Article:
In the mortgage world, it is tempting to create foreclosure, bankruptcy, eviction, and other such workflows to be ‘bound’ to a loan. For simple use cases, this works just fine. Keep in mind, however, that if a workflow is bound to a loan, then:
- Tasks created will be bound to the loan
- Documents created will be bound to the loan
- Child workflows will also be bound to the loan
This gets complicated when you start launching simultaneous workflows, such as a foreclosure alongside a short sale, or a loan modification alongside a collection workflow. Documents created for short sales are mixed with the documents created for a foreclosure. Tasks created to manage the loan modification are intermingled with tasks for the collection. Imaging a manila folder used to store all loan information in: one folder contains all of your documents, checklists, and yellow sticky notes from all of the departments ‘touching’ the loan. In short, it’s easy to confuse your end users.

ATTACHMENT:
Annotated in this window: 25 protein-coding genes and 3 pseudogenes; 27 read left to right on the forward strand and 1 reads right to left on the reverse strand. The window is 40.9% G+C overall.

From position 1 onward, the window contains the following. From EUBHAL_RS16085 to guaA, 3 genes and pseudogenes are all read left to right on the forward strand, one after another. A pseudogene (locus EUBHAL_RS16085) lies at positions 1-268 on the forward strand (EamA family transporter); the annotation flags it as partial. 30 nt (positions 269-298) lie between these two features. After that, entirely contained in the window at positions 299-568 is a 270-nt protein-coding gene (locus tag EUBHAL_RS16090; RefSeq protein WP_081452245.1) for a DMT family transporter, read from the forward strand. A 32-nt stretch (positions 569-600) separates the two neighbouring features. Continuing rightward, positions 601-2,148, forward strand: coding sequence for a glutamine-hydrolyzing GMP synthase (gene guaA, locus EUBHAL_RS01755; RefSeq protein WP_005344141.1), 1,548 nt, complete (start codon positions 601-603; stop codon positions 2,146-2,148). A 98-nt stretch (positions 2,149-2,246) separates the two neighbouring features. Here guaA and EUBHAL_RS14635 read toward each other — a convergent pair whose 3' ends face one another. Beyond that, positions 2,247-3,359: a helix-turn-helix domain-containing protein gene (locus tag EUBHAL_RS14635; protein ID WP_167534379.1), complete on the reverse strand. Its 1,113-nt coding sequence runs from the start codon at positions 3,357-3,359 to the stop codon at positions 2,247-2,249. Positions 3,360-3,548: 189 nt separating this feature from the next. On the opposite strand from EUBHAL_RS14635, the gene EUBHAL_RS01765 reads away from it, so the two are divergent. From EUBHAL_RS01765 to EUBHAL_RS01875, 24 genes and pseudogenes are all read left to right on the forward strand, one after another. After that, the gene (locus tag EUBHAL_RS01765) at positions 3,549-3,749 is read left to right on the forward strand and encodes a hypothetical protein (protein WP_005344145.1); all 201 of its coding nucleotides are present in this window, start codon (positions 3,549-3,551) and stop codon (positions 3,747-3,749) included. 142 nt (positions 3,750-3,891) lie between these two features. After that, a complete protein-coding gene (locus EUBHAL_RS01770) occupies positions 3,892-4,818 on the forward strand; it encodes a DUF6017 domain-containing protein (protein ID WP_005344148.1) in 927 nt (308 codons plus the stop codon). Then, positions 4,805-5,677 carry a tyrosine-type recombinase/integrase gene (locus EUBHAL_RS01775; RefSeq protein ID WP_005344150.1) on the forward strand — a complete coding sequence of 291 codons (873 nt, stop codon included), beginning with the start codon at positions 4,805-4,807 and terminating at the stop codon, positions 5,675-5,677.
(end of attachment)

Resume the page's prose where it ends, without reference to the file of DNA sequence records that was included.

Creating a process enables binding a workflow to the process, instead of the loan. The fat manila folder representing your loan now has thinner folders (processes) inside of it, one for each foreclosure, short sale, loan modification and collection effort. Each process is self-contained, so a short sale processor can focus on just the tasks and documents that impact him, while a loan modification officer can focus on just the tasks and documents that impact her.
As always, managers can review everything from the loan level. The Process Dashboard enables managers to quickly see their active processes, including fetching exactly the ‘bucket’ of processes their interested in viewing.
Power users can define process templates that drive powerful behaviors, including:
- Define a workflow to be launched when a process is created
- Define a ledger to be created to track the costs associated with the process
- Define a group of vendors eligible to work (be assigned to) the process
- Define a group of users eligible to work on the process
Rules that may seem simple at first can quickly grow complicated, and process templates help manage this complexity. For example, assume you wish to launch a foreclosure workflow whenever a foreclosure process is created. If you have state-specific foreclosure workflows, the process template can be used to leverage a matrix to decide which workflow to launch (based on state and any other data points you choose).